In today's Federal Newscast, the Environmental Protection Agency is in the process of starting to rebuild its science advisory boards.
Decline in congressional support agency staff over time leaves legislators with less capacity to make informed decisions.
Since 1951, the Defense Advisory Committee on Women in the Services — the armed services, that is — has forwarded its annual research findings to the Defense Secretary. This year the committee has sent up fourteen recommendations.
The General Services Administration has a lot of vacancies in its acquisition pantheon. And there's no administrator yet - or even an appointment. In a situation like this, contractors need a strategy. Larry Allen, president of Allen Federal Business Partners, joined Federal Drive with Tom Temin to give some tips.
Federal agencies trying to fend of the cybersecurity threat are about as not always effective, as breaches and losses are common. In fact, according to research by Thales E-Security and 451 Research, one third of agencies experienced a data breach just in the last year. Wayne Lewandowski, vice president of federal at Thales, joined Federal Drive with Tom Temin to discuss the numbers.
Industry and academia alike regularly come up with new applications for radio technology, and they often need an experimental license from the Federal Communications Commission. Now the FCC has launched a new and simplified way for filing applications for new experiments. Julie Knapp, chief engineer of the FCC, joined Federal Drive with Tom Temin to discuss the process in detail.
In today's Federal Newscast, two members of the House introduce legislation to apply limits to using lowest-price technically acceptable to civilian agencies.
The idea of an Amazon-like market is the latest iteration of a durable idea, namely getting the government to buy commercial items in a commercial way.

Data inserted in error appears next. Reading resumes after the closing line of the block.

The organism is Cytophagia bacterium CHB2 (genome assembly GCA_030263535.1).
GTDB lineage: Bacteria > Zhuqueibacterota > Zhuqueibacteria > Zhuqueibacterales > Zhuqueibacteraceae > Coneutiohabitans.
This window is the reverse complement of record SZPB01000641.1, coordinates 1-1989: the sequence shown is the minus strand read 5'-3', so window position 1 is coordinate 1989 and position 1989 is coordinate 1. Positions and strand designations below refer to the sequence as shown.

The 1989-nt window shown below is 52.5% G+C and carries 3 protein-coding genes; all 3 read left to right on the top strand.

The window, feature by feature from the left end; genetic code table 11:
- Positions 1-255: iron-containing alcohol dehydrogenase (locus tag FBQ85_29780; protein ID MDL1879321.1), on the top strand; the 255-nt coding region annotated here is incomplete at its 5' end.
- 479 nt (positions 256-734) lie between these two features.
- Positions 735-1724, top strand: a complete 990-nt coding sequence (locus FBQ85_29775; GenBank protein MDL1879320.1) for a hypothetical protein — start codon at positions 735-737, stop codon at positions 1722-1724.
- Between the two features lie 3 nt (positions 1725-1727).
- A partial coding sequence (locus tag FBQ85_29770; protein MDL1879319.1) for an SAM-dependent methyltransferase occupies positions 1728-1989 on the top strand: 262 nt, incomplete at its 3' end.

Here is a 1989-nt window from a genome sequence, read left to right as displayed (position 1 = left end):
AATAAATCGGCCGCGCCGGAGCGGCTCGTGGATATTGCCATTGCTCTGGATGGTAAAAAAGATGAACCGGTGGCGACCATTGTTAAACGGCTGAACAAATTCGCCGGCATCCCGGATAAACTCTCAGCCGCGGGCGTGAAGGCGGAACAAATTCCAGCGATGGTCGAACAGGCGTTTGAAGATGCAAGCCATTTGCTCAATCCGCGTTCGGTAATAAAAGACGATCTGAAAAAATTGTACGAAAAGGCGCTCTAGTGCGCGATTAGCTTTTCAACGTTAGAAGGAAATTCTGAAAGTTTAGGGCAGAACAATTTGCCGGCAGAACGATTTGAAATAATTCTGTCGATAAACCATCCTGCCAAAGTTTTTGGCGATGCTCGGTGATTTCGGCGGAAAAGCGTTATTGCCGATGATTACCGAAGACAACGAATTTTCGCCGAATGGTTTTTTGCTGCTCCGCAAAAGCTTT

Imagine cheating taxpayers out of millions and millions of dollars, and at the same time, deliberately misdiagnosing hundreds of patients just for the purpose of stealing. Unfortunately such people are out there. But there's one less now, thanks to the efforts of Bryan Drake. Drake is a special agent on the FBI Doctor Fata investigative team and a finalist in this year's Service to America Medals. He joined Federal Drive with Tom Temin to discuss his process.
The federal government may be a step behind industry when it comes to IT, but it's always the same step. It stays in the race, never quite catching up.
Working in the federal government means leadership comes and goes at least every four years. Unlike the private sector, most federal employees have constitutional protection for their jobs. And what they do is ultimately governed by that document. Bob Tobias, professor in the Key Executive Leadership Program at American University, joined Eric White on Federal Drive with Tom Temin to talk more about this.
Sometimes large and highly publicized procurements go so far off the rails the agency has no choice but to cancel them. That's what happened when Homeland Security's acquisition shop tried to make a multiple award deal for agile development. After two rounds of protests, the agency gave up. Joseph Petrillo, procurement attorney with Petrillo and Powell, joined Federal Drive with Tom Temin to talk more on the perceived irregularities.
Even if your people don't handle classified information, you can learn a lot from the National Insider Threat Task Force.
Bureau of Land Management may be stepping up its technology game with improvements to its system for tracking oil and gas reserves on public and Indian lands.